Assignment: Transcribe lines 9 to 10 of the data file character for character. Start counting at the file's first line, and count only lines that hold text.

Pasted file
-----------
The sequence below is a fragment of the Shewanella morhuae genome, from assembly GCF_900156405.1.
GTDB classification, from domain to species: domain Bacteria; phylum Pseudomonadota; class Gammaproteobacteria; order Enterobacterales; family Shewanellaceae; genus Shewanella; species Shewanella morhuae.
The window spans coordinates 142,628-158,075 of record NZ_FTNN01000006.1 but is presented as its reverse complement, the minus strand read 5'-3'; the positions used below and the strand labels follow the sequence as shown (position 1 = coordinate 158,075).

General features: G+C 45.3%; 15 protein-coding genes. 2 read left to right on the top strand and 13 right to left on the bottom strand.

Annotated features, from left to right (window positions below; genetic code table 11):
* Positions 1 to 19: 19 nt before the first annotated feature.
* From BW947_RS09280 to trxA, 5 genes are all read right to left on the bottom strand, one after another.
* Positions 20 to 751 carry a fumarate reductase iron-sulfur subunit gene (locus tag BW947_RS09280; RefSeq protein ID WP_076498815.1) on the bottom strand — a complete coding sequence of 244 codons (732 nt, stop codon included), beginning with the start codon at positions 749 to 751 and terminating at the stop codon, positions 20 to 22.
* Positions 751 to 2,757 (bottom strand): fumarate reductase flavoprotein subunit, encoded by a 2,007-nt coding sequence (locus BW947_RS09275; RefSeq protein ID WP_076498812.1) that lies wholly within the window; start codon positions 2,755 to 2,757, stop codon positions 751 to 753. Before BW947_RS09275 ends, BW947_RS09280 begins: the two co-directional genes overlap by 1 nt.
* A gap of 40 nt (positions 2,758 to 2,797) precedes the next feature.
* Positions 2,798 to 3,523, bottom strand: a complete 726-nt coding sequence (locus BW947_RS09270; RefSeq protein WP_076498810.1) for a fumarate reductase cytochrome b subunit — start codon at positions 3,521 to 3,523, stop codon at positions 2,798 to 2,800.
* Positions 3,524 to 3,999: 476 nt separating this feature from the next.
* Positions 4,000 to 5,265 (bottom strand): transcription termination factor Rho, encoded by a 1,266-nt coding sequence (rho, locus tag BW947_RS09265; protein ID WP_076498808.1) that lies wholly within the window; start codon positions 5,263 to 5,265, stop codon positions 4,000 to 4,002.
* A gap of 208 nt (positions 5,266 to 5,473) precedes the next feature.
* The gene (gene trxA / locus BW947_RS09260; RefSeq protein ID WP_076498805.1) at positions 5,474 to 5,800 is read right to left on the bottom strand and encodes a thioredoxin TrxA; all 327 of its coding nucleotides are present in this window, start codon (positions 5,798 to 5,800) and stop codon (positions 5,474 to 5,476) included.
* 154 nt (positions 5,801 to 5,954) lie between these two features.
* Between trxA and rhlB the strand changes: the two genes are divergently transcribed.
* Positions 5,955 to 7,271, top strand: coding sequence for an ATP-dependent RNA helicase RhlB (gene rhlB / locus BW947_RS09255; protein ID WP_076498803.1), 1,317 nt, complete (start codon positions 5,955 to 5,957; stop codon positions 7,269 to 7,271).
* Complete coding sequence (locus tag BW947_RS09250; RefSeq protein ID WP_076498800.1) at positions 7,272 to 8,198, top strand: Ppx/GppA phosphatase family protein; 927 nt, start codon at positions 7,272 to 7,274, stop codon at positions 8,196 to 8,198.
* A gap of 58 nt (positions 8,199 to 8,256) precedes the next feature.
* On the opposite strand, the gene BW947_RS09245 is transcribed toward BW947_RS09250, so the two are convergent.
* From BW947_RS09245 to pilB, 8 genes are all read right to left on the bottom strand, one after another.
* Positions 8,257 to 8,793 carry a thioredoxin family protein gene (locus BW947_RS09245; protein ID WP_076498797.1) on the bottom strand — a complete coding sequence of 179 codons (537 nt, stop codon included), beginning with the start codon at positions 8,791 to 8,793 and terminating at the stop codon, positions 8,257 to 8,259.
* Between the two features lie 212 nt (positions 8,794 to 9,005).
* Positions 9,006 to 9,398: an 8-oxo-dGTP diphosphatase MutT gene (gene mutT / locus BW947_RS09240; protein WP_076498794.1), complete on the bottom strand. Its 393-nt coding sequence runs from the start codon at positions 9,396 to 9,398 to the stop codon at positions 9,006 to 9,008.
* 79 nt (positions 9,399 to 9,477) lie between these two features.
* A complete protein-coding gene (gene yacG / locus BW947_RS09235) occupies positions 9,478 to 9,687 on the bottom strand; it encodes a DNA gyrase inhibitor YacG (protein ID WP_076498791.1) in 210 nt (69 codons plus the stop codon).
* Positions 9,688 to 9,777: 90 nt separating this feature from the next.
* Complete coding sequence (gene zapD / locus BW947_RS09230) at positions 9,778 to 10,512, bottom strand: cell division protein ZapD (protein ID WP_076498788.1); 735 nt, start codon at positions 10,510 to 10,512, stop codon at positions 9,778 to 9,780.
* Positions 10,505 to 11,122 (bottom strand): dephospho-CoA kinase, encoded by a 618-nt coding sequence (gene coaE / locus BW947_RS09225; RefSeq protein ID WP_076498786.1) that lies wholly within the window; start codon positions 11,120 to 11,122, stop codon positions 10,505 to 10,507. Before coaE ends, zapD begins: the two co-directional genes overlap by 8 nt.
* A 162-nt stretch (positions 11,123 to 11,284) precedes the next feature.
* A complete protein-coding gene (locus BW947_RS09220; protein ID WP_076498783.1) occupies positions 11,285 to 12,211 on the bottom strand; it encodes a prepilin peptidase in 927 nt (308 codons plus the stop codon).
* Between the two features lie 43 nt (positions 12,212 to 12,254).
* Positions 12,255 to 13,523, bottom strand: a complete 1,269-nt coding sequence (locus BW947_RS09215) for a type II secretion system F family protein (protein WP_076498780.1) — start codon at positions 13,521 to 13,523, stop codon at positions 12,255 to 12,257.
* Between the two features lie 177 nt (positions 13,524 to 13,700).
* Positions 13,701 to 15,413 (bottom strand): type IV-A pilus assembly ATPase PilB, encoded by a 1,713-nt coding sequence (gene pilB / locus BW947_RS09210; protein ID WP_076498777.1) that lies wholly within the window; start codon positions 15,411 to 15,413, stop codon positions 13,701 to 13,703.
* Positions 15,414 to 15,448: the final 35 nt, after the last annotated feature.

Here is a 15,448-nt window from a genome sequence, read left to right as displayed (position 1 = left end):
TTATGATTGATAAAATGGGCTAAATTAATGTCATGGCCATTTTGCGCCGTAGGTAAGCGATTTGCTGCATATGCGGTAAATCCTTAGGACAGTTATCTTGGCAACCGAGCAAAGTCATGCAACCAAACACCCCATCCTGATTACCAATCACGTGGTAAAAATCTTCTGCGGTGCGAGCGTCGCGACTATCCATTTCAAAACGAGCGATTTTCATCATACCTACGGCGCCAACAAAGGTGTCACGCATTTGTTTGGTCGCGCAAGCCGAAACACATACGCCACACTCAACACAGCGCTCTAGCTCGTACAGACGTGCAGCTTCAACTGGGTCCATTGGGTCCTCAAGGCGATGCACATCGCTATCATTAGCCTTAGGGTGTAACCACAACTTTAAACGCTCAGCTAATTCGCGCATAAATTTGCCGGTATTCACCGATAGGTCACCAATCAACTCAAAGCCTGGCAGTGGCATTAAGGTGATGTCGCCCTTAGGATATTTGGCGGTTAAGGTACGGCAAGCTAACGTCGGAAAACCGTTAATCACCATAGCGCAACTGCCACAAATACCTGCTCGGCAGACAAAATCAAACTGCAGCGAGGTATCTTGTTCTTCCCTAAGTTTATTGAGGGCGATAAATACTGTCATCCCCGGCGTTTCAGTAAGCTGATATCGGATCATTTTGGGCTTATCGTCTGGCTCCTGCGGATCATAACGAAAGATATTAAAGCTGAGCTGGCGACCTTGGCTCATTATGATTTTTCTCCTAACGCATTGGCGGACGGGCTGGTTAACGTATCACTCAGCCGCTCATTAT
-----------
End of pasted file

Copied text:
* Positions 751 to 2,757 (bottom strand): fumarate reductase flavoprotein subunit, encoded by a 2,007-nt coding sequence (locus BW947_RS09275; RefSeq protein ID WP_076498812.1) that lies wholly within the window; start codon positions 2,755 to 2,757, stop codon positions 751 to 753. Before BW947_RS09275 ends, BW947_RS09280 begins: the two co-directional genes overlap by 1 nt.
* A gap of 40 nt (positions 2,758 to 2,797) precedes the next feature.